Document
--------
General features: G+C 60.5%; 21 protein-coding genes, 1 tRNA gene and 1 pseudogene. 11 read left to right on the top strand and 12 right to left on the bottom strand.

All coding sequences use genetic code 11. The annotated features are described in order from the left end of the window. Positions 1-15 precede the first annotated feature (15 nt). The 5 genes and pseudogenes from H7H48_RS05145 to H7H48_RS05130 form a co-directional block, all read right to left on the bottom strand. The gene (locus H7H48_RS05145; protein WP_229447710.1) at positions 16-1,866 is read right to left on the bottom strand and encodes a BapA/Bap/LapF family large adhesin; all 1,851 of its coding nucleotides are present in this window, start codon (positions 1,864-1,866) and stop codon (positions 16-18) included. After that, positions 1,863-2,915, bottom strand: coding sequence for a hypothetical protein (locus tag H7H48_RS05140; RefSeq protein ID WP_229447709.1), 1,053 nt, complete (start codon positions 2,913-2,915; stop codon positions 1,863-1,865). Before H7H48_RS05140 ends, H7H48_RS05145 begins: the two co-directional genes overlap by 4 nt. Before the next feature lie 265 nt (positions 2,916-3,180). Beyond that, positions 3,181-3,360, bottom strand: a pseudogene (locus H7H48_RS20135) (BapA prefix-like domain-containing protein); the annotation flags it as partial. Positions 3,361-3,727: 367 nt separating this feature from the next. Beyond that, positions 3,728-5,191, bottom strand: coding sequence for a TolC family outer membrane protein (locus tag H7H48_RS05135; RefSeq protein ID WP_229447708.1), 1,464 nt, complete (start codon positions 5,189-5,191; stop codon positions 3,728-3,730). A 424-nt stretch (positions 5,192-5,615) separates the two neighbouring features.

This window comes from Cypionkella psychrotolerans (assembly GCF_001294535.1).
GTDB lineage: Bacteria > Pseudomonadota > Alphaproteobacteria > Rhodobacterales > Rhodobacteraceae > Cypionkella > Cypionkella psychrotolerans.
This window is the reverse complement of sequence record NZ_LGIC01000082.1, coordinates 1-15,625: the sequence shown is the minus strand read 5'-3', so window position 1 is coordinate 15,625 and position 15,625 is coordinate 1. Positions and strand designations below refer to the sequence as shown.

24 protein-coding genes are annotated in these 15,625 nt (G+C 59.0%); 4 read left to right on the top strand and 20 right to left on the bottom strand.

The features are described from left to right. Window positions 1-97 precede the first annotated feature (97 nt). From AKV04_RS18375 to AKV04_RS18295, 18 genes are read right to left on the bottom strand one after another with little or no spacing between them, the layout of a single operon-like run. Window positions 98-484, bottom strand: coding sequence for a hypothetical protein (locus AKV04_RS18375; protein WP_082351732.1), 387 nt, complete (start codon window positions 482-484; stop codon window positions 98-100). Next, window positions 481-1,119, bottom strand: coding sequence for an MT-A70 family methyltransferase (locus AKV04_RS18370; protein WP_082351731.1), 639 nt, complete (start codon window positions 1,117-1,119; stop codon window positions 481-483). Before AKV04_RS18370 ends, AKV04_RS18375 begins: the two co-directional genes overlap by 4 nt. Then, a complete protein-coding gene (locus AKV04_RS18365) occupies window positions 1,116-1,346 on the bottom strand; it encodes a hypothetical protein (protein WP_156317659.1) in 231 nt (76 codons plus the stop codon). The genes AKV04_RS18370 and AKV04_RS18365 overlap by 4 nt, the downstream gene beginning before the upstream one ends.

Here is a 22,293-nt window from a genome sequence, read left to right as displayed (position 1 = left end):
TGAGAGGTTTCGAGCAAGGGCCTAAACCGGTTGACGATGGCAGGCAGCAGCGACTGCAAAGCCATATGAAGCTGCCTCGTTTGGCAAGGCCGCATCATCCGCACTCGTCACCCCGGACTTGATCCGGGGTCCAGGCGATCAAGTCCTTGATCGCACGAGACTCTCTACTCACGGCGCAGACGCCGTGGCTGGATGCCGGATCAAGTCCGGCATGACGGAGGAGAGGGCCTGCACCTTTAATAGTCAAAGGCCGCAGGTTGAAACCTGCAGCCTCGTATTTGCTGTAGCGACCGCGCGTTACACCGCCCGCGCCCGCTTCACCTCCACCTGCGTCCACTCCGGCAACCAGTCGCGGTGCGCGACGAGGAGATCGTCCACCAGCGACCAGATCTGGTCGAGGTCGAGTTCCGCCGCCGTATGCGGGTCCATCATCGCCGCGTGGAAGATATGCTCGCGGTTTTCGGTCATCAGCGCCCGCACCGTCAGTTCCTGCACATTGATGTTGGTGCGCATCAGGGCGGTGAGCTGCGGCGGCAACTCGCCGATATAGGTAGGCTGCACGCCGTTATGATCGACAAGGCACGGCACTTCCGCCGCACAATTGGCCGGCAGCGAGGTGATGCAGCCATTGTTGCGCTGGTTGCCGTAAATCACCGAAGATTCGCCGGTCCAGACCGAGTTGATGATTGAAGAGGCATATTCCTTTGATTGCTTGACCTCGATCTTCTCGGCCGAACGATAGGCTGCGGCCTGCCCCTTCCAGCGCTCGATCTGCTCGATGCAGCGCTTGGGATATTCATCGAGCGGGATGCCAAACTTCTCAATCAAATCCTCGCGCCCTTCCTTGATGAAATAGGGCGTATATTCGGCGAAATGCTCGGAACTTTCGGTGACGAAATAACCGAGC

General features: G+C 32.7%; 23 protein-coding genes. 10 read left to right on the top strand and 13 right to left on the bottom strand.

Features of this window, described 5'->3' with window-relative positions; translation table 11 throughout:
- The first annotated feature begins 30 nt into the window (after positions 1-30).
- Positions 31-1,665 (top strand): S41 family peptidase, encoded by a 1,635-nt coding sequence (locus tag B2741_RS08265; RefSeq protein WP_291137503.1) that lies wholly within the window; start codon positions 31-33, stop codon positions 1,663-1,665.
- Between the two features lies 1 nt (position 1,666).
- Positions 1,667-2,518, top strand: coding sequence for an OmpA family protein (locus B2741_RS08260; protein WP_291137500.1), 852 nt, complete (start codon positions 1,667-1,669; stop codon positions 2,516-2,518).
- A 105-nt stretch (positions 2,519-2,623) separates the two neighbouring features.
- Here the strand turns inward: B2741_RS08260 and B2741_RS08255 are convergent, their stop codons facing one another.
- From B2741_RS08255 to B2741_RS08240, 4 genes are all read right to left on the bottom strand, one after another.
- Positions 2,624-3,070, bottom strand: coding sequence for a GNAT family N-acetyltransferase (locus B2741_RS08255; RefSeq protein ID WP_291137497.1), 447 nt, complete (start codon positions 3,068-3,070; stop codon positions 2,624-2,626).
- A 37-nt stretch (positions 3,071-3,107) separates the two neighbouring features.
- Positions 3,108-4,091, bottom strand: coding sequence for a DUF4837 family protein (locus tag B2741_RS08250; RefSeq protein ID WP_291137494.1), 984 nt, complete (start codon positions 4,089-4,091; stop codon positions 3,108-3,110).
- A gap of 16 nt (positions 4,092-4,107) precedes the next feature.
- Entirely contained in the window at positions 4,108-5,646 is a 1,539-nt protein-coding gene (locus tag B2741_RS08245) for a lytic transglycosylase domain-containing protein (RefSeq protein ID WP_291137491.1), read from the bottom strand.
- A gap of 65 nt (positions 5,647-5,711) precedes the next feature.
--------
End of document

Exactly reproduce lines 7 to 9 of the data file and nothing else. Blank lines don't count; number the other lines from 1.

The features are described from left to right. Window positions 1-97 precede the first annotated feature (97 nt). From AKV04_RS18375 to AKV04_RS18295, 18 genes are read right to left on the bottom strand one after another with little or no spacing between them, the layout of a single operon-like run. Window positions 98-484, bottom strand: coding sequence for a hypothetical protein (locus AKV04_RS18375; protein WP_082351732.1), 387 nt, complete (start codon window positions 482-484; stop codon window positions 98-100). Next, window positions 481-1,119, bottom strand: coding sequence for an MT-A70 family methyltransferase (locus AKV04_RS18370; protein WP_082351731.1), 639 nt, complete (start codon window positions 1,117-1,119; stop codon window positions 481-483). Before AKV04_RS18370 ends, AKV04_RS18375 begins: the two co-directional genes overlap by 4 nt. Then, a complete protein-coding gene (locus AKV04_RS18365) occupies window positions 1,116-1,346 on the bottom strand; it encodes a hypothetical protein (protein WP_156317659.1) in 231 nt (76 codons plus the stop codon). The genes AKV04_RS18370 and AKV04_RS18365 overlap by 4 nt, the downstream gene beginning before the upstream one ends.

Here is a 22,293-nt window from a genome sequence, read left to right as displayed (position 1 = left end):
TGAGAGGTTTCGAGCAAGGGCCTAAACCGGTTGACGATGGCAGGCAGCAGCGACTGCAAAGCCATATGAAGCTGCCTCGTTTGGCAAGGCCGCATCATCCGCACTCGTCACCCCGGACTTGATCCGGGGTCCAGGCGATCAAGTCCTTGATCGCACGAGACTCTCTACTCACGGCGCAGACGCCGTGGCTGGATGCCGGATCAAGTCCGGCATGACGGAGGAGAGGGCCTGCACCTTTAATAGTCAAAGGCCGCAGGTTGAAACCTGCAGCCTCGTATTTGCTGTAGCGACCGCGCGTTACACCGCCCGCGCCCGCTTCACCTCCACCTGCGTCCACTCCGGCAACCAGTCGCGGTGCGCGACGAGGAGATCGTCCACCAGCGACCAGATCTGGTCGAGGTCGAGTTCCGCCGCCGTATGCGGGTCCATCATCGCCGCGTGGAAGATATGCTCGCGGTTTTCGGTCATCAGCGCCCGCACCGTCAGTTCCTGCACATTGATGTTGGTGCGCATCAGGGCGGTGAGCTGCGGCGGCAACTCGCCGATATAGGTAGGCTGCACGCCGTTATGATCGACAAGGCACGGCACTTCCGCCGCACAATTGGCCGGCAGCGAGGTGATGCAGCCATTGTTGCGCTGGTTGCCGTAAATCACCGAAGATTCGCCGGTCCAGACCGAGTTGATGATTGAAGAGGCATATTCCTTTGATTGCTTGACCTCGATCTTCTCGGCCGAACGATAGGCTGCGGCCTGCCCCTTCCAGCGCTCGATCTGCTCGATGCAGCGCTTGGGATATTCATCGAGCGGGATGCCAAACTTCTCAATCAAATCCTCGCGCCCTTCCTTGATGAAATAGGGCGTATATTCGGCGAAATGCTCGGAACTTTCGGTGACGAAATAACCGAGC